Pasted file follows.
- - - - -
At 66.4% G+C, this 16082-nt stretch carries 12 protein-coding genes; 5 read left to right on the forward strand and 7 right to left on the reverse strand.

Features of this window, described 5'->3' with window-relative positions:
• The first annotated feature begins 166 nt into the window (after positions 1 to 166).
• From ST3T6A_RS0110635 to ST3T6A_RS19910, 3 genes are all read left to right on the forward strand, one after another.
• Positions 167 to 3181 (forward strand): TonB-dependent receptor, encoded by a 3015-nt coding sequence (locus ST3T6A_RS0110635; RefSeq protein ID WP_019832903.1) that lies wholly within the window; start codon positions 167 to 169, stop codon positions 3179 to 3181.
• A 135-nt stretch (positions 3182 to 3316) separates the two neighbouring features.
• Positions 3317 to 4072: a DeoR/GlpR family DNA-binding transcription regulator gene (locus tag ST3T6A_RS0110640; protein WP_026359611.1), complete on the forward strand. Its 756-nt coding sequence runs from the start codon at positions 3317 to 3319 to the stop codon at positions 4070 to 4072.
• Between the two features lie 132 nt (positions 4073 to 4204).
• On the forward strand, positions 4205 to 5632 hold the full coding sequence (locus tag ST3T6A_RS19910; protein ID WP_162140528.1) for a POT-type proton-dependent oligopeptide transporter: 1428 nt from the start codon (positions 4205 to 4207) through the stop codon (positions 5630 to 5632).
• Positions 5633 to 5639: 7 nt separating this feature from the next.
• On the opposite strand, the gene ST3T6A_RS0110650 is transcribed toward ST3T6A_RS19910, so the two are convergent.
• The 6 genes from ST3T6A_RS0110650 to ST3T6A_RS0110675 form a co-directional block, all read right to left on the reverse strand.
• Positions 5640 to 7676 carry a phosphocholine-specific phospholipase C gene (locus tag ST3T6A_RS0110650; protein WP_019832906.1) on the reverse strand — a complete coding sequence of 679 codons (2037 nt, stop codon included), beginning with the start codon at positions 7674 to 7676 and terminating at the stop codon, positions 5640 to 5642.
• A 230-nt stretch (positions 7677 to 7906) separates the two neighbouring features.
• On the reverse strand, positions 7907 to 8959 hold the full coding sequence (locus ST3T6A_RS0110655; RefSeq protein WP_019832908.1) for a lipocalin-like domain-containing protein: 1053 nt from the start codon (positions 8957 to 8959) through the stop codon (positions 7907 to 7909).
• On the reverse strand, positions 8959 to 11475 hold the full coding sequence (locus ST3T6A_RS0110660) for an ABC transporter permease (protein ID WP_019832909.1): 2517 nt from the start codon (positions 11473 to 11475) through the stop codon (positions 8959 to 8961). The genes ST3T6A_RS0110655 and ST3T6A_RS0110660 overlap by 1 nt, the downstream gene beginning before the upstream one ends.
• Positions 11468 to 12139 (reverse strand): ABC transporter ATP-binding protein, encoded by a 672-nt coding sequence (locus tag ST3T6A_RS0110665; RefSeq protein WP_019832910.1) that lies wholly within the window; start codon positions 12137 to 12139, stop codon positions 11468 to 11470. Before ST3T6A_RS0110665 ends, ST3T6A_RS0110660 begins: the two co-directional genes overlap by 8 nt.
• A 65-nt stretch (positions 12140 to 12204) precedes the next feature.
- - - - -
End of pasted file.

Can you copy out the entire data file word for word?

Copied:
At 66.4% G+C, this 16082-nt stretch carries 12 protein-coding genes; 5 read left to right on the forward strand and 7 right to left on the reverse strand.

Features of this window, described 5'->3' with window-relative positions:
• The first annotated feature begins 166 nt into the window (after positions 1 to 166).
• From ST3T6A_RS0110635 to ST3T6A_RS19910, 3 genes are all read left to right on the forward strand, one after another.
• Positions 167 to 3181 (forward strand): TonB-dependent receptor, encoded by a 3015-nt coding sequence (locus ST3T6A_RS0110635; RefSeq protein ID WP_019832903.1) that lies wholly within the window; start codon positions 167 to 169, stop codon positions 3179 to 3181.
• A 135-nt stretch (positions 3182 to 3316) separates the two neighbouring features.
• Positions 3317 to 4072: a DeoR/GlpR family DNA-binding transcription regulator gene (locus tag ST3T6A_RS0110640; protein WP_026359611.1), complete on the forward strand. Its 756-nt coding sequence runs from the start codon at positions 3317 to 3319 to the stop codon at positions 4070 to 4072.
• Between the two features lie 132 nt (positions 4073 to 4204).
• On the forward strand, positions 4205 to 5632 hold the full coding sequence (locus tag ST3T6A_RS19910; protein ID WP_162140528.1) for a POT-type proton-dependent oligopeptide transporter: 1428 nt from the start codon (positions 4205 to 4207) through the stop codon (positions 5630 to 5632).
• Positions 5633 to 5639: 7 nt separating this feature from the next.
• On the opposite strand, the gene ST3T6A_RS0110650 is transcribed toward ST3T6A_RS19910, so the two are convergent.
• The 6 genes from ST3T6A_RS0110650 to ST3T6A_RS0110675 form a co-directional block, all read right to left on the reverse strand.
• Positions 5640 to 7676 carry a phosphocholine-specific phospholipase C gene (locus tag ST3T6A_RS0110650; protein WP_019832906.1) on the reverse strand — a complete coding sequence of 679 codons (2037 nt, stop codon included), beginning with the start codon at positions 7674 to 7676 and terminating at the stop codon, positions 5640 to 5642.
• A 230-nt stretch (positions 7677 to 7906) separates the two neighbouring features.
• On the reverse strand, positions 7907 to 8959 hold the full coding sequence (locus ST3T6A_RS0110655; RefSeq protein WP_019832908.1) for a lipocalin-like domain-containing protein: 1053 nt from the start codon (positions 8957 to 8959) through the stop codon (positions 7907 to 7909).
• On the reverse strand, positions 8959 to 11475 hold the full coding sequence (locus ST3T6A_RS0110660) for an ABC transporter permease (protein ID WP_019832909.1): 2517 nt from the start codon (positions 11473 to 11475) through the stop codon (positions 8959 to 8961). The genes ST3T6A_RS0110655 and ST3T6A_RS0110660 overlap by 1 nt, the downstream gene beginning before the upstream one ends.
• Positions 11468 to 12139 (reverse strand): ABC transporter ATP-binding protein, encoded by a 672-nt coding sequence (locus tag ST3T6A_RS0110665; RefSeq protein WP_019832910.1) that lies wholly within the window; start codon positions 12137 to 12139, stop codon positions 11468 to 11470. Before ST3T6A_RS0110665 ends, ST3T6A_RS0110660 begins: the two co-directional genes overlap by 8 nt.
• A 65-nt stretch (positions 12140 to 12204) precedes the next feature.